The study highlights the challenges consumers face in trying to limit their exposure to the hormone-disrupting chemical Bisphenol A (BPA), a compound used to make, among other things, resins that coat the inside of food cans and jar lids, researchers said.

Different foods have different amounts of BPA contamination, they said.

"I could eat three cans of peaches, and you could eat one can of cream of mushroom soup and have a greater exposure to BPA," said Jennifer Hartle from Stanford University in the US.

Previous research has focused on analysing levels of BPA in canned products and measuring BPA exposure within groups of fewer than 75 people.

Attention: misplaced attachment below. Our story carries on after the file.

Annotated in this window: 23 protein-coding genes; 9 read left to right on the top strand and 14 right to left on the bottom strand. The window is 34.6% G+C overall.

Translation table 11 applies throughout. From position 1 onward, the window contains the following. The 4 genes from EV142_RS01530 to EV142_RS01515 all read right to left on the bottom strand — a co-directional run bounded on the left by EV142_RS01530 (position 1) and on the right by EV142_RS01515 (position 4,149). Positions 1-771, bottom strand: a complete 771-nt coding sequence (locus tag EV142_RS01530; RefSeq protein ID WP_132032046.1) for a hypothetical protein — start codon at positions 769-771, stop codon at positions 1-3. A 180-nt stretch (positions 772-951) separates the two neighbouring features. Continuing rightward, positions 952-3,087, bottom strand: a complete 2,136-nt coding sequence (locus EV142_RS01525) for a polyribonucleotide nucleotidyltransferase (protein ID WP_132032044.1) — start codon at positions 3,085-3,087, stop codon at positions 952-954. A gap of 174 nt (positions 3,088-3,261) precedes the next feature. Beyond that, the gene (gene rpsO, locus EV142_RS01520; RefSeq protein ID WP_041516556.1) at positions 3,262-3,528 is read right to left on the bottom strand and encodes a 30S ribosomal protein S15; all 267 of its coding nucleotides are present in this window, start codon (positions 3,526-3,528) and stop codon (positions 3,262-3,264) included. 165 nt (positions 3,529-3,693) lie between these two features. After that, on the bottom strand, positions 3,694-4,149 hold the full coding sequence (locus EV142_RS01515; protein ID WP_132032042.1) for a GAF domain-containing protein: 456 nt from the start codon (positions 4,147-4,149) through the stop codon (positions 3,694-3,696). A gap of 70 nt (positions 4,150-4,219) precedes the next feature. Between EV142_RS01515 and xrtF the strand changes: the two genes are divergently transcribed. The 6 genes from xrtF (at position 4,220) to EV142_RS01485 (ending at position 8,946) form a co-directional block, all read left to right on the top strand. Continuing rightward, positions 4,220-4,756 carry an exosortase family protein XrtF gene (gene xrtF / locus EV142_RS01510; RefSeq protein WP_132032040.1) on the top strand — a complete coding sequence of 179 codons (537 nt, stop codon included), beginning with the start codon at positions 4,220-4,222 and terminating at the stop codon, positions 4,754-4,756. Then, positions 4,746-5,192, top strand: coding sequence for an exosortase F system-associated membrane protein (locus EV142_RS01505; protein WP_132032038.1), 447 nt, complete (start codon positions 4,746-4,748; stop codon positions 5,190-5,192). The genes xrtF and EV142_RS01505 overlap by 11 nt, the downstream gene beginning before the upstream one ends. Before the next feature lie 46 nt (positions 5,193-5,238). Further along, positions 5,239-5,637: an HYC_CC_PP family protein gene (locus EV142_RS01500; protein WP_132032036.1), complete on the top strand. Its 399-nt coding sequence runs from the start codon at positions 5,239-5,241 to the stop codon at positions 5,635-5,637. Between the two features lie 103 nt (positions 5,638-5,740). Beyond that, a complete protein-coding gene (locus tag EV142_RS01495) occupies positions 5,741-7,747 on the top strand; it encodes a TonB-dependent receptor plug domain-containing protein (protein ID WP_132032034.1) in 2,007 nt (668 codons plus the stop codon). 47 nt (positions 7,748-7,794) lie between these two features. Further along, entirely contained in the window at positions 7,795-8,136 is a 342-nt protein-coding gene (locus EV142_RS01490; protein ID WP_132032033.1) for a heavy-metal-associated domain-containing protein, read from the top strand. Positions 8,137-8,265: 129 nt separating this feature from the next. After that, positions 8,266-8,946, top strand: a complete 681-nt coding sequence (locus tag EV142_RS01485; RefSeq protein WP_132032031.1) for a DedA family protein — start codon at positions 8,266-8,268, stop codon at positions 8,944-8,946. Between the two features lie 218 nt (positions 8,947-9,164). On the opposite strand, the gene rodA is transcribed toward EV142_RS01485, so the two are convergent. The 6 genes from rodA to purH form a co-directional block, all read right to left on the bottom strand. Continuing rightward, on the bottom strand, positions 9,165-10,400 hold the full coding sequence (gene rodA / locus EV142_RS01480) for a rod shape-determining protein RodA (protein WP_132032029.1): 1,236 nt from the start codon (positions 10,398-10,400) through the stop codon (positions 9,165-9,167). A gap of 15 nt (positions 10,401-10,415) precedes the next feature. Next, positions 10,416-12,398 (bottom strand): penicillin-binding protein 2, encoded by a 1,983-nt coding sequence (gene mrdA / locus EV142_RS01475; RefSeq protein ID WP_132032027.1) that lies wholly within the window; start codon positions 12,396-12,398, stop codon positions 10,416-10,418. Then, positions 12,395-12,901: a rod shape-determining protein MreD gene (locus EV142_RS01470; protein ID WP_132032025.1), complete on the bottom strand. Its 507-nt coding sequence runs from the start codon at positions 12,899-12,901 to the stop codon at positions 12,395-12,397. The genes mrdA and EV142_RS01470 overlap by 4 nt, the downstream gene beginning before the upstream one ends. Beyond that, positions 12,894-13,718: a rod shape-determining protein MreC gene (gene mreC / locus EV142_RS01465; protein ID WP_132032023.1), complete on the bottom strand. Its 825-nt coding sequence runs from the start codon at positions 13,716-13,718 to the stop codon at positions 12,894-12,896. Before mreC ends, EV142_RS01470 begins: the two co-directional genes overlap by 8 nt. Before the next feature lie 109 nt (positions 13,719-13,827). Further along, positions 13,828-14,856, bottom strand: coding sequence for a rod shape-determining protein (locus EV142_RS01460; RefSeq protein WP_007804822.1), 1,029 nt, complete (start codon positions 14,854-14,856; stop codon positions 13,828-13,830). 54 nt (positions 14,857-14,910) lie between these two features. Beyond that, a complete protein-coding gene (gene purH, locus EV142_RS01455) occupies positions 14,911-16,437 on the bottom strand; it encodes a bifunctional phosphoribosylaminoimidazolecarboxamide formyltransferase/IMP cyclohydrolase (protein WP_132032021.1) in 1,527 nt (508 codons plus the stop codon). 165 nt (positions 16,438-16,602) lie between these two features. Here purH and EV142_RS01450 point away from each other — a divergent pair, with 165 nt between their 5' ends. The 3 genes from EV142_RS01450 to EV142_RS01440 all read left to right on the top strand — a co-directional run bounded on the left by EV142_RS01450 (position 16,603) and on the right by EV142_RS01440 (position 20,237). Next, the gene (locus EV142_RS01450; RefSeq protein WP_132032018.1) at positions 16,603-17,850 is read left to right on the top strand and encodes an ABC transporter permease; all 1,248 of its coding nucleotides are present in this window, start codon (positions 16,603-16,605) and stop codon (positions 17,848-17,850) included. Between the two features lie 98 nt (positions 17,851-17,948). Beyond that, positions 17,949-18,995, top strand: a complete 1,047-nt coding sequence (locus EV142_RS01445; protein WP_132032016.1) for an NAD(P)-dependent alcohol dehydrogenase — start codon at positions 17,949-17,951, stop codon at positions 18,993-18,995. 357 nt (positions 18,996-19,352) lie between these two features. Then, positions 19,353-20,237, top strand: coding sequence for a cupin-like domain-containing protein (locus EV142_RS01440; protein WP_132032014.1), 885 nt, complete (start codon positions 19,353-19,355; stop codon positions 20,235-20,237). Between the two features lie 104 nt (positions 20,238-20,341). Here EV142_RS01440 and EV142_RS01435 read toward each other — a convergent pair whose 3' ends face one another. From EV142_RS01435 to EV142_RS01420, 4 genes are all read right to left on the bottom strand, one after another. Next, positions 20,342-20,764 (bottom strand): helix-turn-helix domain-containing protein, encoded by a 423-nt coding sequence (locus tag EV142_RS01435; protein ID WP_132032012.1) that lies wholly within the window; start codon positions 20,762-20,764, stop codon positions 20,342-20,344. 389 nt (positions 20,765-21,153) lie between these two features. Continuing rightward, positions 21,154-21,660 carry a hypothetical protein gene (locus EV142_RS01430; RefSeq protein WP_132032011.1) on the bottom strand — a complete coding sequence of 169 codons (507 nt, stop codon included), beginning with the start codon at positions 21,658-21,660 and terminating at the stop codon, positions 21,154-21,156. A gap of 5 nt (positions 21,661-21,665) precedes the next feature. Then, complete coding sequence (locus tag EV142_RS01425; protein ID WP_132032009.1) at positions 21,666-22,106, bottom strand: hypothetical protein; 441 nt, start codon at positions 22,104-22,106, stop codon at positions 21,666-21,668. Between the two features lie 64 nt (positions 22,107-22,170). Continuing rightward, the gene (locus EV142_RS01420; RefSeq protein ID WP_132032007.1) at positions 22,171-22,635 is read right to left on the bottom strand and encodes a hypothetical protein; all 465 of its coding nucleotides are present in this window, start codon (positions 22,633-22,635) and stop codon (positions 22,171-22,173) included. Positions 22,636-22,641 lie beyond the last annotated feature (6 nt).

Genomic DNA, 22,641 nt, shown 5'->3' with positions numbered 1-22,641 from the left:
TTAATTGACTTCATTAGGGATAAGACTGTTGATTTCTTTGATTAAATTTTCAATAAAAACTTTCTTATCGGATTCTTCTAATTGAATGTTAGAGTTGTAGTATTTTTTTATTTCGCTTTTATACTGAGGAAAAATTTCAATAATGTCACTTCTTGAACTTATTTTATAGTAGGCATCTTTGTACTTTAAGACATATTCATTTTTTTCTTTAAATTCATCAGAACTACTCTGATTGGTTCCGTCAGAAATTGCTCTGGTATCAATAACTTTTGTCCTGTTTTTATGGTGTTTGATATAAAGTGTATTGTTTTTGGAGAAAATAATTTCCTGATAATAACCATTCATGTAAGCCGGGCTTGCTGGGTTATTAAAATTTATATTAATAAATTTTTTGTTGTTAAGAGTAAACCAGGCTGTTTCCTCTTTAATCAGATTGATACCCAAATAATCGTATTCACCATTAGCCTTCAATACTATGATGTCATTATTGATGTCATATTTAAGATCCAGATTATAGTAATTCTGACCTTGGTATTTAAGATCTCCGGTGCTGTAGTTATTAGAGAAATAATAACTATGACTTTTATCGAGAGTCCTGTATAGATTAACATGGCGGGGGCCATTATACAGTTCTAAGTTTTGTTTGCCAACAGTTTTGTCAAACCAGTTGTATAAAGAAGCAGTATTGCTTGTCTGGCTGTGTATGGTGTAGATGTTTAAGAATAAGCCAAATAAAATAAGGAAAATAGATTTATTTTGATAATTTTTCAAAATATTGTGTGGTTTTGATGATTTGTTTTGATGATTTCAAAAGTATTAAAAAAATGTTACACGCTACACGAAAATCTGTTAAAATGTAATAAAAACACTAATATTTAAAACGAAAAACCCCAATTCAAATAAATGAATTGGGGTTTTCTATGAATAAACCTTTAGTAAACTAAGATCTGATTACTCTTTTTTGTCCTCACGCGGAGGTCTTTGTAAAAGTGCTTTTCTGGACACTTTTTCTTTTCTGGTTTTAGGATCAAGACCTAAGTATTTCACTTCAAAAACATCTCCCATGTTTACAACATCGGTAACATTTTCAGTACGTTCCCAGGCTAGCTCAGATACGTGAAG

Evaluating both dietary sources of BPA contamination and BPA levels in the urine of people who recently consumed canned food, the new analysis assessed thousands of people of various ages, and geographic and socioeconomic backgrounds.

Researchers found that canned food was associated with higher urinary BPA concentrations, and the more canned food consumed, the higher the BPA.

The result confirms canned food's outsized influence on exposure to BPA, researchers said.

BPA is linked to diabetes, cardiovascular disease and other health effects, they said.

Researchers also found that particular kinds of canned food were associated with higher urinary BPA concentrations.

The worst offenders were canned soup, canned pasta, and canned vegetables and fruit.

The findings were published in the journal Environmental Research.

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